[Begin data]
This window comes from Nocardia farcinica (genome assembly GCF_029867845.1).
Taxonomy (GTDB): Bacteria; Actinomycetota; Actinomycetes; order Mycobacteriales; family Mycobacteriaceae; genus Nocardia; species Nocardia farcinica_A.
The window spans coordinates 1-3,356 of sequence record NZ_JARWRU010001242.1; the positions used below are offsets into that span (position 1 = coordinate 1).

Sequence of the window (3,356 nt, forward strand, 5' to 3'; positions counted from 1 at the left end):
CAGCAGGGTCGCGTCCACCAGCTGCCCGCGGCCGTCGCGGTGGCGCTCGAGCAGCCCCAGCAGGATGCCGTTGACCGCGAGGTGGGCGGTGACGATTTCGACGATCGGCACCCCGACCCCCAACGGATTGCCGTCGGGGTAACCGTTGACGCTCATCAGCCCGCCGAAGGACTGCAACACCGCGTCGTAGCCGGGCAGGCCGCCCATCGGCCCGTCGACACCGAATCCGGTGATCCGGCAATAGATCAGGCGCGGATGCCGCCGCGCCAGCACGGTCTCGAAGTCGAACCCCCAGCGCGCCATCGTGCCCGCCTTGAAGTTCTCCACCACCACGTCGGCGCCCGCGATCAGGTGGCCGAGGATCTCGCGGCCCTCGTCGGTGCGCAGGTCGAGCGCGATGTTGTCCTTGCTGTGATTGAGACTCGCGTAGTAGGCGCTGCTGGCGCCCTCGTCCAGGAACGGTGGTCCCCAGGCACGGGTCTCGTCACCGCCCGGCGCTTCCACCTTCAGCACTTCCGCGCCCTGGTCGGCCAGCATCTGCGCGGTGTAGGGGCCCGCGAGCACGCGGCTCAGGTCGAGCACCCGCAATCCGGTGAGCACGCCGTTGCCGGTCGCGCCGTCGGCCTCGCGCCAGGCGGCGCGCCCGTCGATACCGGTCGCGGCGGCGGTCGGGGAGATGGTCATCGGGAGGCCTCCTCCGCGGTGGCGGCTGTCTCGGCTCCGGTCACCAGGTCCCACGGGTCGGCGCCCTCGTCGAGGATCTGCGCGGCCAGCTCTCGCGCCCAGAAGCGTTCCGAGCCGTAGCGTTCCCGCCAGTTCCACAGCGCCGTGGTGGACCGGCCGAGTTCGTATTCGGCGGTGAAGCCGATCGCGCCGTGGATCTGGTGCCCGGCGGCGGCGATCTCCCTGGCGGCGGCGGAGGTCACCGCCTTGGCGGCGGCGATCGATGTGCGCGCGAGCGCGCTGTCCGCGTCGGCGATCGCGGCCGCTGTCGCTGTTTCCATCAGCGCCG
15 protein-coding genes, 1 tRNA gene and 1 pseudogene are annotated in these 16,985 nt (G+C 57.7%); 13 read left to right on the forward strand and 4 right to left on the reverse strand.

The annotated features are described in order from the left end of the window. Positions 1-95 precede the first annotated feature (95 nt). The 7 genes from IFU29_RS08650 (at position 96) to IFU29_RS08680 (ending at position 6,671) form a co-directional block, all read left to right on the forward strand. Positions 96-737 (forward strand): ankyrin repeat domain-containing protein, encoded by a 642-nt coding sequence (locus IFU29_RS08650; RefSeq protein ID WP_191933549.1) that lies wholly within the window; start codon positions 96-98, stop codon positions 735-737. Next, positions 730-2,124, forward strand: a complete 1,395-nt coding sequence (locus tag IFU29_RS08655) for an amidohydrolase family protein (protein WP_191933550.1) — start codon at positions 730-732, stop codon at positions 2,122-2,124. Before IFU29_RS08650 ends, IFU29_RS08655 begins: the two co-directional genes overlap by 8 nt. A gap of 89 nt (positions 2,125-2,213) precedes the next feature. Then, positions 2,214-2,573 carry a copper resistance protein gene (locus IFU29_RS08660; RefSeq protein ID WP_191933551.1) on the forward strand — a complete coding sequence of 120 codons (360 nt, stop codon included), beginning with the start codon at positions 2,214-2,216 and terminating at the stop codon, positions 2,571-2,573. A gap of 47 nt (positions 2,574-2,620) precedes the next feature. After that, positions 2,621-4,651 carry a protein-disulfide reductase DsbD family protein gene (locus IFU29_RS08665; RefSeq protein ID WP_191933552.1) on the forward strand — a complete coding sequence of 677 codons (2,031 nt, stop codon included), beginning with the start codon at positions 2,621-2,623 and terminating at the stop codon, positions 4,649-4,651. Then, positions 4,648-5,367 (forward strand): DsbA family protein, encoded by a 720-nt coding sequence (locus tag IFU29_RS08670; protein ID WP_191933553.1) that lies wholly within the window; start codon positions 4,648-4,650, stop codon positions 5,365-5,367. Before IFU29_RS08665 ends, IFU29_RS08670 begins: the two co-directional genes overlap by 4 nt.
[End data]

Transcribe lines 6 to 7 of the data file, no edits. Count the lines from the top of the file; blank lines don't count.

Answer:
15 protein-coding genes, 1 tRNA gene and 1 pseudogene are annotated in these 16,985 nt (G+C 57.7%); 13 read left to right on the forward strand and 4 right to left on the reverse strand.

The annotated features are described in order from the left end of the window. Positions 1-95 precede the first annotated feature (95 nt). The 7 genes from IFU29_RS08650 (at position 96) to IFU29_RS08680 (ending at position 6,671) form a co-directional block, all read left to right on the forward strand. Positions 96-737 (forward strand): ankyrin repeat domain-containing protein, encoded by a 642-nt coding sequence (locus IFU29_RS08650; RefSeq protein ID WP_191933549.1) that lies wholly within the window; start codon positions 96-98, stop codon positions 735-737. Next, positions 730-2,124, forward strand: a complete 1,395-nt coding sequence (locus tag IFU29_RS08655) for an amidohydrolase family protein (protein WP_191933550.1) — start codon at positions 730-732, stop codon at positions 2,122-2,124. Before IFU29_RS08650 ends, IFU29_RS08655 begins: the two co-directional genes overlap by 8 nt. A gap of 89 nt (positions 2,125-2,213) precedes the next feature. Then, positions 2,214-2,573 carry a copper resistance protein gene (locus IFU29_RS08660; RefSeq protein ID WP_191933551.1) on the forward strand — a complete coding sequence of 120 codons (360 nt, stop codon included), beginning with the start codon at positions 2,214-2,216 and terminating at the stop codon, positions 2,571-2,573. A gap of 47 nt (positions 2,574-2,620) precedes the next feature. After that, positions 2,621-4,651 carry a protein-disulfide reductase DsbD family protein gene (locus IFU29_RS08665; RefSeq protein ID WP_191933552.1) on the forward strand — a complete coding sequence of 677 codons (2,031 nt, stop codon included), beginning with the start codon at positions 2,621-2,623 and terminating at the stop codon, positions 4,649-4,651. Then, positions 4,648-5,367 (forward strand): DsbA family protein, encoded by a 720-nt coding sequence (locus tag IFU29_RS08670; protein ID WP_191933553.1) that lies wholly within the window; start codon positions 4,648-4,650, stop codon positions 5,365-5,367. Before IFU29_RS08665 ends, IFU29_RS08670 begins: the two co-directional genes overlap by 4 nt.